That was the title on the front page of the ABC news web site.

Edited by Mr Medved

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Better tell the foreign Bond investors Luci...

May 18 (Bloomberg) -- Foreign buyers of Australian bank bonds are increasingly concerned a bubble is developing in the nation’s property market, according to Fitch Ratings.

Offshore investors have been asking whether there’s “an asset bubble forming in the housing market,” John Miles, a senior director at Fitch, said at a conference organized by the ratings firm in Sydney today. “If the investors perceive there is, then that could be a problem.”

More in link.... http://www.businessweek.com/news/2010-05-18/australian-bank-bond-buyers-query-bubble-fitch-says-update1-.html

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That was the title on the front page of the ABC news web site.

SMH ran with that headline as well, but then you read the story, and it's not really what he/she said, which was just another variation on the 'it's different here', 'massive shortage', and 'permanently high plateau' themes, which I'm sure has left beartrap, sherlock and their poster boy C Joye, overwhelmed with priapism...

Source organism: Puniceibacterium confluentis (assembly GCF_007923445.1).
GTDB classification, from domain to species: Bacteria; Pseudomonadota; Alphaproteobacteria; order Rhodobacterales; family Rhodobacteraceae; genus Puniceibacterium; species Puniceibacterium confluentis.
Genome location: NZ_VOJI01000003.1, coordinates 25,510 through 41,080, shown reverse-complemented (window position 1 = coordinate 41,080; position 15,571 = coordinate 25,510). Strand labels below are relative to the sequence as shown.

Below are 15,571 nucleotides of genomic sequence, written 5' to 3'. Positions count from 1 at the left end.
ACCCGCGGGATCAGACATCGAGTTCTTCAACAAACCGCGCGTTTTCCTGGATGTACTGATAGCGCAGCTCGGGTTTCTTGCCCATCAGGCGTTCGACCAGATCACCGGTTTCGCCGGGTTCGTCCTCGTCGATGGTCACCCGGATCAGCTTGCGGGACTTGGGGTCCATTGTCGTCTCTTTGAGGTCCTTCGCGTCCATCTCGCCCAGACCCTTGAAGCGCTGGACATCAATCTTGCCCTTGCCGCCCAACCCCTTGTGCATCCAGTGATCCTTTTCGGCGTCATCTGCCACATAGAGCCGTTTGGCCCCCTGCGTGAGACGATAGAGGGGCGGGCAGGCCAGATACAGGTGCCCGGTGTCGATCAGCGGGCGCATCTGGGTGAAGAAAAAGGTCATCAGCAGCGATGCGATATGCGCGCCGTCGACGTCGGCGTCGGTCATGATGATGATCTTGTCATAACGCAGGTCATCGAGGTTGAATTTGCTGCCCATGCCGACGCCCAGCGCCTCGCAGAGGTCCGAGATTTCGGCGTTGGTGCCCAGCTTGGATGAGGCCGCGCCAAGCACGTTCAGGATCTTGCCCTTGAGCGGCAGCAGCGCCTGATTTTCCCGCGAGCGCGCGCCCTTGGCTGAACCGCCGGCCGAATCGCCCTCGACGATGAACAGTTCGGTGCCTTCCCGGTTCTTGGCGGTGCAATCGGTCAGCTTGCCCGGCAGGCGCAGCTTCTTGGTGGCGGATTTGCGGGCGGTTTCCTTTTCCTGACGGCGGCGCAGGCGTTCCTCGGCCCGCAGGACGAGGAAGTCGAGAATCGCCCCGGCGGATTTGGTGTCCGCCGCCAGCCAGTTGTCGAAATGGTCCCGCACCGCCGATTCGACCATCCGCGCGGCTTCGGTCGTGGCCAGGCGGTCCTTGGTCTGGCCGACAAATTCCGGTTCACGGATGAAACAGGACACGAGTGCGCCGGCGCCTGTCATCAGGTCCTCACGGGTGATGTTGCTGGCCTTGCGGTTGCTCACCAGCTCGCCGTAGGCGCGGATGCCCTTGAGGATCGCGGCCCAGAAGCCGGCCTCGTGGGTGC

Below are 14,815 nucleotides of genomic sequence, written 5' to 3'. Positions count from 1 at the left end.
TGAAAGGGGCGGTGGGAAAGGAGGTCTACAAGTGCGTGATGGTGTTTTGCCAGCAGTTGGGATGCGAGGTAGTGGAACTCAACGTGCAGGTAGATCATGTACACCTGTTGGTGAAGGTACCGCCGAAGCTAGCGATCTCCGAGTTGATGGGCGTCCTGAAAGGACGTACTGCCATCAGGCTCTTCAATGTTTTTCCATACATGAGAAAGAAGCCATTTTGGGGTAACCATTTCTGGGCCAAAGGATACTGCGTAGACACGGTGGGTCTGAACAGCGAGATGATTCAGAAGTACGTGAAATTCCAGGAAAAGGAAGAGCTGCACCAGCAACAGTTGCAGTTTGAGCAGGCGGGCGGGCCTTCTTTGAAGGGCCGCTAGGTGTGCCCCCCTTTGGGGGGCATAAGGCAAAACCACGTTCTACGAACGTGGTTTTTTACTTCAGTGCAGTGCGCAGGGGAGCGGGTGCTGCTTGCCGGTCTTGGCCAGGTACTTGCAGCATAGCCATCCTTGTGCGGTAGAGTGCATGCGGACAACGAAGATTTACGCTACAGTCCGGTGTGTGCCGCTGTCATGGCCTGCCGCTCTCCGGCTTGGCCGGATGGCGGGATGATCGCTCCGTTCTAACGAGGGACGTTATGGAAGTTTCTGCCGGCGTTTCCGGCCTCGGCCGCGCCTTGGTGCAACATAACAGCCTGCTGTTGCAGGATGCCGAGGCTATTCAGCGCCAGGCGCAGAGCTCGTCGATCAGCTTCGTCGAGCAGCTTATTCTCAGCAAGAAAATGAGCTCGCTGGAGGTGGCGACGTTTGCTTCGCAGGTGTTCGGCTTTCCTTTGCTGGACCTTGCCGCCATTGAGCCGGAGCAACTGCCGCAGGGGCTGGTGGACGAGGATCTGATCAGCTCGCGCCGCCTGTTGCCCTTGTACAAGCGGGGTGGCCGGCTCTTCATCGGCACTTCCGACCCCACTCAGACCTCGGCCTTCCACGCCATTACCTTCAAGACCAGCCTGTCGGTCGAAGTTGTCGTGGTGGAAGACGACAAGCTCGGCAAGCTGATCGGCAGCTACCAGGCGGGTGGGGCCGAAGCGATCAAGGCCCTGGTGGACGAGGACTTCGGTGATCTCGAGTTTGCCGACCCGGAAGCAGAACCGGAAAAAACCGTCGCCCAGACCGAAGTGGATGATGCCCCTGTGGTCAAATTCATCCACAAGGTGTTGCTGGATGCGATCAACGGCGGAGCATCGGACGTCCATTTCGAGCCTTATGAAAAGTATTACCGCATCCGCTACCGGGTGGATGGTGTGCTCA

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Just for a little perspective. From October 2005

full text at: (link)

Bernanke: There's No Housing Bubble to Go Bust

Fed Nominee Has Said 'Cooling' Won't Hurt

By Nell HendersonWashington Post Staff Writer

Thursday, October 27, 2005

Ben S. Bernanke does not think the national housing boom is a bubble that is about to burst, he indicated to Congress last week, just a few days before President Bush nominated him to become the next chairman of the Federal Reserve.

U.S. house prices have risen by nearly 25 percent over the past two years, noted Bernanke, currently chairman of the president's Council of Economic Advisers, in testimony to Congress's Joint Economic Committee. But these increases, he said, "largely reflect strong economic fundamentals," such as strong growth in jobs, incomes and the number of new households.

Clearly being head of the Fed - or the RBA - doesn't make one omniscient in terms of bubble-spotting.

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Nice little find there Urchin. smile.gif Even the excuses are much the same...

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Nice little find there Urchin. smile.gif Even the excuses are much the same...

heh, just google "bernanke no housing bubble" - it's the very first one to pop up :)

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This is quoted, from Luci Ellis' speech --